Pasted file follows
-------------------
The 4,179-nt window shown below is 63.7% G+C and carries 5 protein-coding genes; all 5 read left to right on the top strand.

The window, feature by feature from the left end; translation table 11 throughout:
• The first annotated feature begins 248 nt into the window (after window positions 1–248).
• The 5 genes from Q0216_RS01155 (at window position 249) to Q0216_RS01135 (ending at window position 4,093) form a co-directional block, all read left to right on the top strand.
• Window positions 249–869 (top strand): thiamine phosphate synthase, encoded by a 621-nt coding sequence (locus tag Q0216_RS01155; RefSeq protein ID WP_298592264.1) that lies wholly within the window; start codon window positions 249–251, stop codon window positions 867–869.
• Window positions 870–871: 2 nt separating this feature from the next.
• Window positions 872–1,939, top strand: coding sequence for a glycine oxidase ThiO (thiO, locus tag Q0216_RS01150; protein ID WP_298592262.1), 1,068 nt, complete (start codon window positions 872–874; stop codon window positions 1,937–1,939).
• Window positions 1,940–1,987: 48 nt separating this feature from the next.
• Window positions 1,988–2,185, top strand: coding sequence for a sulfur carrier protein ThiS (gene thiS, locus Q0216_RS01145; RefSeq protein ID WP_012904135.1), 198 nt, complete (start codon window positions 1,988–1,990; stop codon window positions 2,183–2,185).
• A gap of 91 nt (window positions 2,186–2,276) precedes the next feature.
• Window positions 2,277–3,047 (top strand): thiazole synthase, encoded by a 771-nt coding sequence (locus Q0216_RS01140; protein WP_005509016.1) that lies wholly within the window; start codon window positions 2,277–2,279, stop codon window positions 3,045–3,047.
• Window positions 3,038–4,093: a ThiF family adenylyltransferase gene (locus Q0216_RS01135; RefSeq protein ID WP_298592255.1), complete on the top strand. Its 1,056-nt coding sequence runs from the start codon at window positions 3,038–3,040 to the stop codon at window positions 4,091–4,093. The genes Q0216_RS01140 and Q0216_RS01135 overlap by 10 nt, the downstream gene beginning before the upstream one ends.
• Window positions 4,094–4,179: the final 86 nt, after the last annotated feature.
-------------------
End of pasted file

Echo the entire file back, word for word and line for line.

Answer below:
The 4,179-nt window shown below is 63.7% G+C and carries 5 protein-coding genes; all 5 read left to right on the top strand.

The window, feature by feature from the left end; translation table 11 throughout:
• The first annotated feature begins 248 nt into the window (after window positions 1–248).
• The 5 genes from Q0216_RS01155 (at window position 249) to Q0216_RS01135 (ending at window position 4,093) form a co-directional block, all read left to right on the top strand.
• Window positions 249–869 (top strand): thiamine phosphate synthase, encoded by a 621-nt coding sequence (locus tag Q0216_RS01155; RefSeq protein ID WP_298592264.1) that lies wholly within the window; start codon window positions 249–251, stop codon window positions 867–869.
• Window positions 870–871: 2 nt separating this feature from the next.
• Window positions 872–1,939, top strand: coding sequence for a glycine oxidase ThiO (thiO, locus tag Q0216_RS01150; protein ID WP_298592262.1), 1,068 nt, complete (start codon window positions 872–874; stop codon window positions 1,937–1,939).
• Window positions 1,940–1,987: 48 nt separating this feature from the next.
• Window positions 1,988–2,185, top strand: coding sequence for a sulfur carrier protein ThiS (gene thiS, locus Q0216_RS01145; RefSeq protein ID WP_012904135.1), 198 nt, complete (start codon window positions 1,988–1,990; stop codon window positions 2,183–2,185).
• A gap of 91 nt (window positions 2,186–2,276) precedes the next feature.
• Window positions 2,277–3,047 (top strand): thiazole synthase, encoded by a 771-nt coding sequence (locus Q0216_RS01140; protein WP_005509016.1) that lies wholly within the window; start codon window positions 2,277–2,279, stop codon window positions 3,045–3,047.
• Window positions 3,038–4,093: a ThiF family adenylyltransferase gene (locus Q0216_RS01135; RefSeq protein ID WP_298592255.1), complete on the top strand. Its 1,056-nt coding sequence runs from the start codon at window positions 3,038–3,040 to the stop codon at window positions 4,091–4,093. The genes Q0216_RS01140 and Q0216_RS01135 overlap by 10 nt, the downstream gene beginning before the upstream one ends.
• Window positions 4,094–4,179: the final 86 nt, after the last annotated feature.